The OSCAR Coaching Model

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Background

The OSCAR coaching model was developed in 2002 by Karen Whittleworth and Andrew Gilbert with the aim of enhancing the GROW coaching model. The OSCAR coaching model describes a framework for coaching and helps us to have more structured coaching conversations.

The OSCAR Coaching Model

OSCAR stands for Outcome, Situation, Choices, Action and Review. It helps us provide some structure to a coaching conversation to help others achieve their goals or improve their performance. If you are unsure about what coaching is, take a look at our What is Coaching article.

We use the model by moving through the framework, using a mix of open and probing questions to prompt the person we are coaching to think and answer. This causes them to self-reflect, self-analyse and become more self-aware.

Outcome

The first part of the OSCAR coaching model is Outcome. In this part of the conversation, we need to help the person we are coaching to determine what they are aiming for from the conversation. This gives us a direction to move in and goal, or in this case an outcome to achieve.

Why not start with where we are now? Starting by looking at the future helps us create what is known as a 'gap'. Looking at the future first provides clear direction to where the person wants to be or needs to be before we look at what is holding them back.

Situation

The second part of the OSCAR coaching model is Situation. Now we have established where they want to be or need to be; we now have them consider their current position or where they are now. By doing this, we create a gap between the outcome and where we are now, and it's this gap that they need to close to get to where they need to be.

Situation comes in 2 parts:

  • What is the current situation - this establishes where they are now. It looks at where they are in relation to the goal they have
  • Why - why does this situation exist. What is holding them back, or what is going on that is causing them to not achieve their goals, targets and objectives.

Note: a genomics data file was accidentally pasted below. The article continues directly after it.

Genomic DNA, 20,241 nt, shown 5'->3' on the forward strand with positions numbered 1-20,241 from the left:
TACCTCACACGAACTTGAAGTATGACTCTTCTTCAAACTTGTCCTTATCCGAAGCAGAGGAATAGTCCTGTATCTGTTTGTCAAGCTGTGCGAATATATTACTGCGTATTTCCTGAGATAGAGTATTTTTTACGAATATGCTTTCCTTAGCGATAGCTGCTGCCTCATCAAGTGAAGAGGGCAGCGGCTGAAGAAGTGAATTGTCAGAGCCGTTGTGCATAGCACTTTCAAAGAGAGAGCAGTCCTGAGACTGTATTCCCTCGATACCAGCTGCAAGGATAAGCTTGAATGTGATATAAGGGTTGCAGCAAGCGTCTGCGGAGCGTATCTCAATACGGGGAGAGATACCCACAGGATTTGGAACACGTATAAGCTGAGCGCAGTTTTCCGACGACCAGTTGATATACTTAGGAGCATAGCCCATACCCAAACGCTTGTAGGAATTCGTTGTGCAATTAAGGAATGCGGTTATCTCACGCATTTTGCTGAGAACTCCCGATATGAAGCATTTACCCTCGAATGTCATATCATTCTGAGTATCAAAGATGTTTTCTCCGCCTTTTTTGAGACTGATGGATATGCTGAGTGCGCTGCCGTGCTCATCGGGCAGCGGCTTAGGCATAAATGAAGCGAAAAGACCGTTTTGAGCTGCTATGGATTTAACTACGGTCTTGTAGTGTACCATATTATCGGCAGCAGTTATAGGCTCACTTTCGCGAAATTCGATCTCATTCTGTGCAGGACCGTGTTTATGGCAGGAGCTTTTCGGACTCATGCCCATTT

coaching skills training course - revolution learning and development - the OSCAR coaching model

Choices

The third part of the OSCAR coaching model is Choices. Now we have a gap; we need to have them consider how to close it. Here we ask them to consider a range of choices or actions that they could take to close the gap between where they are now and their outcome. As they come up with choices and actions, we should talk through each action and look at the benefits of that action, how long it will take to implement, if there are any costs involved and the advantages and disadvantages of each idea.

They must come up with the ideas themselves. By not doing so, they won't have ownership of the ideas and will find it difficult to commit to them. If they can't come up with any actions, it may be that you haven't spent enough time in the situation part of the OSCAR coaching conversation, so you may need to jump back and ask some more probing questions to get closer to the root cause.

Actions

The fourth part of the OSCAR coaching model is Actions. Now that we have discussed some actions to close the gap between where they are now and their outcome, we need them to commit to these actions. We need them to commit to a plan that has timescales and review points. For example, we could ask 'what will you do?' and 'when do you think you will have that done by?'.

Review

The final part of the OSCAR coaching model is Review. During the review part of the coaching conversation, we should ask them to consider how will they review their progress and check that they are on the right path. You might set review meeting dates for points in the future where you will get together again and discuss their progress toward their outcome.

These meetings that are described above also form a part of the OSCAR coaching model.

Applying the OSCAR Coaching Model

While the model is designed to be linear, it doesn't have to be. You can jump back a section where needed. The most important part is that the coach tries not to offer too much input. Instead, their job is to ask open-ended and probing questions to have the person being coached think more for themselves.

You can't prepare for a coaching conversation. You can at least have your data to hand should you need it and maybe prepare your first question, but the reality is that your questions will always be based on the previous answer, and this is why you can't prepare.

Further Learning

If you would like to learn more about the OSACR coaching model and coaching skills, take a look at Coaching Skills Training from our training partner, Revolution Learning and Development Ltd.

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